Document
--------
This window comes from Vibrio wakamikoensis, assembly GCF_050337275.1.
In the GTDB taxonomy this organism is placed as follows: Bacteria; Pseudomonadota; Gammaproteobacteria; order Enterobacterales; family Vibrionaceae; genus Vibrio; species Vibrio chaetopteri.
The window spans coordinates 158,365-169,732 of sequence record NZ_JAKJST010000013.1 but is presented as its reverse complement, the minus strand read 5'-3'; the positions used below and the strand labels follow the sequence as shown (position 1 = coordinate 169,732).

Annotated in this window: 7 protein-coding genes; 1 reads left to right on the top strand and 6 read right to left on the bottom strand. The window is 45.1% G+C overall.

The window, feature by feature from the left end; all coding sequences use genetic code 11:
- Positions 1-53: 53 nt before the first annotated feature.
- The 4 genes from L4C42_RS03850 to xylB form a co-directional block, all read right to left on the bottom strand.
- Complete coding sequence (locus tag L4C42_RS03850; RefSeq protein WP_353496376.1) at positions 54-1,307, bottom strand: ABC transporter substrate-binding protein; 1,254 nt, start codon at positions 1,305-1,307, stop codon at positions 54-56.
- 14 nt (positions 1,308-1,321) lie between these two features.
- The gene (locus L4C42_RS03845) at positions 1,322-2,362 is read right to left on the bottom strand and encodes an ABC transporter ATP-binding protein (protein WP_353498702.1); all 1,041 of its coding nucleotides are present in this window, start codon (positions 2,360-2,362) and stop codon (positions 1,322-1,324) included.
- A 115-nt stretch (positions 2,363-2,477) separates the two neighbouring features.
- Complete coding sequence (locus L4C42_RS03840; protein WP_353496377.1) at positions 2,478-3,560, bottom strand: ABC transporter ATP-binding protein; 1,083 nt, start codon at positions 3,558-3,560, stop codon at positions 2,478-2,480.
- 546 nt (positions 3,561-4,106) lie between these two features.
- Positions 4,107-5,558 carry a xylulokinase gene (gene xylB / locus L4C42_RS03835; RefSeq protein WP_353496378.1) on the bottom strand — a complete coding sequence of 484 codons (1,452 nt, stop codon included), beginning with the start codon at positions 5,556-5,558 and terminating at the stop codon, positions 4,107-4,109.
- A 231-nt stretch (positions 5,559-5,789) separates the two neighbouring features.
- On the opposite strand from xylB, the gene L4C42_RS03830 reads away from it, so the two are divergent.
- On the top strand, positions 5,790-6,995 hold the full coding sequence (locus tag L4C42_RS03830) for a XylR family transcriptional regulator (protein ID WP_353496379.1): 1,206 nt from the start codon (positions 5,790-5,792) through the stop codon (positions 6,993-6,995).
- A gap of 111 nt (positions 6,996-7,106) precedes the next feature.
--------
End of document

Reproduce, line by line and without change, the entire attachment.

This window comes from Vibrio wakamikoensis, assembly GCF_050337275.1.
In the GTDB taxonomy this organism is placed as follows: Bacteria; Pseudomonadota; Gammaproteobacteria; order Enterobacterales; family Vibrionaceae; genus Vibrio; species Vibrio chaetopteri.
The window spans coordinates 158,365-169,732 of sequence record NZ_JAKJST010000013.1 but is presented as its reverse complement, the minus strand read 5'-3'; the positions used below and the strand labels follow the sequence as shown (position 1 = coordinate 169,732).

Annotated in this window: 7 protein-coding genes; 1 reads left to right on the top strand and 6 read right to left on the bottom strand. The window is 45.1% G+C overall.

The window, feature by feature from the left end; all coding sequences use genetic code 11:
- Positions 1-53: 53 nt before the first annotated feature.
- The 4 genes from L4C42_RS03850 to xylB form a co-directional block, all read right to left on the bottom strand.
- Complete coding sequence (locus tag L4C42_RS03850; RefSeq protein WP_353496376.1) at positions 54-1,307, bottom strand: ABC transporter substrate-binding protein; 1,254 nt, start codon at positions 1,305-1,307, stop codon at positions 54-56.
- 14 nt (positions 1,308-1,321) lie between these two features.
- The gene (locus L4C42_RS03845) at positions 1,322-2,362 is read right to left on the bottom strand and encodes an ABC transporter ATP-binding protein (protein WP_353498702.1); all 1,041 of its coding nucleotides are present in this window, start codon (positions 2,360-2,362) and stop codon (positions 1,322-1,324) included.
- A 115-nt stretch (positions 2,363-2,477) separates the two neighbouring features.
- Complete coding sequence (locus L4C42_RS03840; protein WP_353496377.1) at positions 2,478-3,560, bottom strand: ABC transporter ATP-binding protein; 1,083 nt, start codon at positions 3,558-3,560, stop codon at positions 2,478-2,480.
- 546 nt (positions 3,561-4,106) lie between these two features.
- Positions 4,107-5,558 carry a xylulokinase gene (gene xylB / locus L4C42_RS03835; RefSeq protein WP_353496378.1) on the bottom strand — a complete coding sequence of 484 codons (1,452 nt, stop codon included), beginning with the start codon at positions 5,556-5,558 and terminating at the stop codon, positions 4,107-4,109.
- A 231-nt stretch (positions 5,559-5,789) separates the two neighbouring features.
- On the opposite strand from xylB, the gene L4C42_RS03830 reads away from it, so the two are divergent.
- On the top strand, positions 5,790-6,995 hold the full coding sequence (locus tag L4C42_RS03830) for a XylR family transcriptional regulator (protein ID WP_353496379.1): 1,206 nt from the start codon (positions 5,790-5,792) through the stop codon (positions 6,993-6,995).
- A gap of 111 nt (positions 6,996-7,106) precedes the next feature.